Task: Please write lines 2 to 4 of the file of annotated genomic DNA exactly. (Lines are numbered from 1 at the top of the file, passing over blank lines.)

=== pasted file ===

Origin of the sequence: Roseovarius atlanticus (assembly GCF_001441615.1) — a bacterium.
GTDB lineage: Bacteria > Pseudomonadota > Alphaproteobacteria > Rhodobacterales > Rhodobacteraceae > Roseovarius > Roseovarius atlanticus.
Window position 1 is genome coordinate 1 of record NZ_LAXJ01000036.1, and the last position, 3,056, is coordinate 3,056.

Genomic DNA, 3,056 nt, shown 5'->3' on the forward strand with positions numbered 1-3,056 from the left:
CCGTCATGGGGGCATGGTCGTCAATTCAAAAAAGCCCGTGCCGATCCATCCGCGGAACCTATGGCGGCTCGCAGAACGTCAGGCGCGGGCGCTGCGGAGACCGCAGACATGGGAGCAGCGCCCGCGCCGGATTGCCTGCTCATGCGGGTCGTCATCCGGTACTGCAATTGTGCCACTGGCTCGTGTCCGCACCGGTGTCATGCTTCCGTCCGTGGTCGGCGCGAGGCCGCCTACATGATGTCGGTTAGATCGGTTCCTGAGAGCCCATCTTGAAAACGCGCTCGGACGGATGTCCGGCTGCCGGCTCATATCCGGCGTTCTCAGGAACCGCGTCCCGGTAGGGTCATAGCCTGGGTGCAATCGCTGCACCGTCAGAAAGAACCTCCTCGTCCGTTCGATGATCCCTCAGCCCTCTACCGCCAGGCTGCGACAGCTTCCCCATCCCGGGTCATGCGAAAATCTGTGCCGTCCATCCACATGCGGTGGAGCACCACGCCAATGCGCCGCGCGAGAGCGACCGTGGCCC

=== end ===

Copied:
GTDB lineage: Bacteria > Pseudomonadota > Alphaproteobacteria > Rhodobacterales > Rhodobacteraceae > Roseovarius > Roseovarius atlanticus.
Window position 1 is genome coordinate 1 of record NZ_LAXJ01000036.1, and the last position, 3,056, is coordinate 3,056.

Genomic DNA, 3,056 nt, shown 5'->3' on the forward strand with positions numbered 1-3,056 from the left: